However, one of the most important things to be aware of Minstrel Song is your Event Ranking. The long and short of it is this: the more you fight, the stronger you get. The stronger you get, the higher your Event Ranking (ER) gets. You are locked out of certain quests when your ER reaches a certain level. This remastered version gives you a good idea of where your ER stands. The reason I mention this is because it’s very, very difficult to complete all the quests in Minstrel Song. This isn’t taking into account specific plot triggers for some events, how certain characters are required for other events, all of the nuances required for the ending events, and the list goes on. This brings me to my second point, and the reason why (I think) it took me so long to complete the game: don’t try to do it all. I was so stressed about completing as many events as possible that I didn’t take the time to enjoy all the things the game does right. If an event looks interesting, then try to complete it. If successful, then great. If not, then move on and figure out something else to do. I encourage others new to the game to go into it with this mindset. I also encourage them to start with Albert since he’s the best for newcomers to the game.
But, no matter who you start with, you’re going to want to spend a lot of time making sure your party is in the best shape before venturing beyond the safety of a city’s walls. My reviews tend to sound like instruction manuals, and Minstrel Song’s case would be no different if I wanted to describe all the features. Which, I want to. It’s fun readying your party with Proficiencies, equipment, and items. It’s fun going to an apothecary to make new healing items or going to a blacksmith to add attributes to your favorite gear. It’s fun going to a mentor and using your hard earned jewels from a quest to boost your team’s abilities with weapons, armor, and Proficiencies. I won’t even get into magic, stances, positioning, and…well…I think you get the point. You’re going to spend a lot of time in menus and wandering from town to town to find the best way to handle the challenges the game throws at you.
This is because Minstrel Song is difficult. Even the early enemies can catch you off guard if you button mash your way through encounters. You’ll see different monster-types wandering about and touching them will start a battle. Battles are turn-based, and move at a zippy rate as both sides exchange blows. The classic glimmer mechanic is in full force in Minstrel Song: using a certain weapon type gives the chance of learning new abilities for that weapon. Many of the maneuvers are shared among weapons. So, if you wanted someone to use both a short sword and katana, then you’d see a few of the same skills fort each. The possibilities are vast. There are so many different types of weapons and schools of magic. There are variations of skills. There are chances for triggering summons or wide-range attacks called Vortexes. Utilizing the tools provided will give your team a solid chance of surviving both regular and boss encounters. If things just aren’t working the way you like, then you can take advantage of the Smoke Pouch to flee. At the end of combat, the party will get a boost to their individual stats, money, jewels, and possibly an item or two.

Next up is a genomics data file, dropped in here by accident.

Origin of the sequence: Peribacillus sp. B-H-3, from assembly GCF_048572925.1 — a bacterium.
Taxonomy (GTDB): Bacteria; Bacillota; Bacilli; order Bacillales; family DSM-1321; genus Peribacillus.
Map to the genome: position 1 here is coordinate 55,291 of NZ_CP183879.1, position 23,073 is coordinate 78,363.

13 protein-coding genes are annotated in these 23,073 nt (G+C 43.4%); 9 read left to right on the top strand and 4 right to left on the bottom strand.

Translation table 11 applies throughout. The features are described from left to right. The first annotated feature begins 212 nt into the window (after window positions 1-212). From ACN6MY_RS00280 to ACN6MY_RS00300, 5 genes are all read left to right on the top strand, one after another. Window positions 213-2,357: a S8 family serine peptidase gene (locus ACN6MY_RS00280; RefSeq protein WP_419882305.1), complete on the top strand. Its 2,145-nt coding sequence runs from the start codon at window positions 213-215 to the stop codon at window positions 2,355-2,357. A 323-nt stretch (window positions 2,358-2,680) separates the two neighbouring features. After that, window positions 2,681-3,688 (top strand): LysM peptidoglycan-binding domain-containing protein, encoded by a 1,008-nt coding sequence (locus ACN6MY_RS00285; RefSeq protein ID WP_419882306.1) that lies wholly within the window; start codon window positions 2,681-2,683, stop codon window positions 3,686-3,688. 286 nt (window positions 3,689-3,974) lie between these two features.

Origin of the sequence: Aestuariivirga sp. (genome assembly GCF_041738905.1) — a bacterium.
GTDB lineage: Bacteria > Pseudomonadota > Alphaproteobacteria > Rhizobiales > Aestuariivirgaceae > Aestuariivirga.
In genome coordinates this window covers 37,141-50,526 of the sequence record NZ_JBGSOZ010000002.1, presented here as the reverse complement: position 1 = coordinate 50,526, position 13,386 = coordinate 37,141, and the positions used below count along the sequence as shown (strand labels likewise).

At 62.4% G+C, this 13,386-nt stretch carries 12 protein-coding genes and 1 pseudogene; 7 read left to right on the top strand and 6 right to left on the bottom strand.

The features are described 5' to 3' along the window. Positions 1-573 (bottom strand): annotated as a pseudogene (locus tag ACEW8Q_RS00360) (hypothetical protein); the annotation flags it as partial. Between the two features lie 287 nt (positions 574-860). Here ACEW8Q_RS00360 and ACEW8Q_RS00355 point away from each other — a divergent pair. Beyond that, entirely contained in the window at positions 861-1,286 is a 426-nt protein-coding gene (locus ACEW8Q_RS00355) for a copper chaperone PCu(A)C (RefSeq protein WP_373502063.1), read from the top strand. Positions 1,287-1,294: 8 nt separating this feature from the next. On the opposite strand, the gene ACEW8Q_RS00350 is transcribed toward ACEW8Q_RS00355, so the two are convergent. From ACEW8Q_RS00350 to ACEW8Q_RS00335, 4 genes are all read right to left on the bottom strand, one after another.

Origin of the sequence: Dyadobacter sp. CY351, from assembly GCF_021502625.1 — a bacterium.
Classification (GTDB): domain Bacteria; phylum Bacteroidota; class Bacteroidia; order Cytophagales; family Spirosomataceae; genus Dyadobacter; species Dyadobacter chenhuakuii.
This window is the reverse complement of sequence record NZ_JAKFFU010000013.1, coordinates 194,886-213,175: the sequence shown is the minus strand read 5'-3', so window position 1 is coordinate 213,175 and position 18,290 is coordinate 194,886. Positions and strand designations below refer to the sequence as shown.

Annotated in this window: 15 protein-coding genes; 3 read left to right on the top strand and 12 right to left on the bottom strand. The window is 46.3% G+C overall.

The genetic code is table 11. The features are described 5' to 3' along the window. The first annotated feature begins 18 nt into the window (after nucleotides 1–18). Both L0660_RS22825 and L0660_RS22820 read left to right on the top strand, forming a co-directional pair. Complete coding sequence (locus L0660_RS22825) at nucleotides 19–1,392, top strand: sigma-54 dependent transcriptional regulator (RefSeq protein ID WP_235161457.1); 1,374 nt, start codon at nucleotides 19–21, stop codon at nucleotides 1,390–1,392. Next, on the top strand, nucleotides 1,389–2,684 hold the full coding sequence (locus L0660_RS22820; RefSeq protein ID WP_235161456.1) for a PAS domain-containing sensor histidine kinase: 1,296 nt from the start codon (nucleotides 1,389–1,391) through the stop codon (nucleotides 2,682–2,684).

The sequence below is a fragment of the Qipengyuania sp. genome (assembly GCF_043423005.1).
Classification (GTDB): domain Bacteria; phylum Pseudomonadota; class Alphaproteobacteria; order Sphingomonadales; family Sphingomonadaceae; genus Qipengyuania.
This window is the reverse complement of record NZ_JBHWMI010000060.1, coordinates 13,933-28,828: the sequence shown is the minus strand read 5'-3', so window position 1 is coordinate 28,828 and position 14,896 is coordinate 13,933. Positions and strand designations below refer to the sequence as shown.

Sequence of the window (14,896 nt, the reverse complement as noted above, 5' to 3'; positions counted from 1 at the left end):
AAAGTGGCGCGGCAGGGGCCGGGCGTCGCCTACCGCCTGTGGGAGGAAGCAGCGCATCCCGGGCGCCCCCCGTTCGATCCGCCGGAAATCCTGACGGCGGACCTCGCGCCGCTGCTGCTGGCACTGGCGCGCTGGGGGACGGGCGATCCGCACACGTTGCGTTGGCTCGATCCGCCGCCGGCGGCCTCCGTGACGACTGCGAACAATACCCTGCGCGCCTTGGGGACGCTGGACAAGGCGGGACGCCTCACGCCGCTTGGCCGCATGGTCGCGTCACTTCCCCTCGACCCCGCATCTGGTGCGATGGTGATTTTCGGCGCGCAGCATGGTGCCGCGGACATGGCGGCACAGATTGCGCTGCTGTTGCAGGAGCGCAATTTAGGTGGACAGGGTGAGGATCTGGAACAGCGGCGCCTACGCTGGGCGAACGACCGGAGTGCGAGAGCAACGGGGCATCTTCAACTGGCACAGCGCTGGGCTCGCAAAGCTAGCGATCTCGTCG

However, the drops from combat aren’t enough to keep up with the expensive cost of gear. This is why it’s important to complete quests: the money you’re rewarded is usually enough to reward the party member with something nice. The gameplay loop of taking on a quest, fighting through the quest area, and getting rewarded is as fun as it is exciting. For the first time. See, the biggest issue with Minstrel Song is that it takes a lot of effort to gain enough power to see the finale. As a result, a first time through will be about 25 hours. Even with the handy new game plus that lets you carry over a lot of goods, going through the game again with another leading character will take a long time. When I think of something like SaGa Frontier, I think of how fun it is to finish one character’s journey and immediately start anew with another. Don’t get me wrong; Minstrel Song will be fun on consecutive files but it’ll be some time before I head back to Mardias because this game can be a lot. Ultimately, however, I’m thrilled that Minstrel Song is available on modern consoles and that I was able to finish it for a first time. The challenges were tough. The final boss required intense preparation. A guide was often needed to figure out certain quest triggers. And the list goes on. But the fun never stopped. If you’re new to SaGa, then proceed with caution before diving into this. If not, then get ready for an adventure that’s equal parts epic and unique.
Overall, 9/10: Romancing SaGa: Minstrel Song Remastered gives you near complete control on saving the world. It can be overwhelming at first, but sticking with it will reward gamers with a sense of accomplishment and of adventure.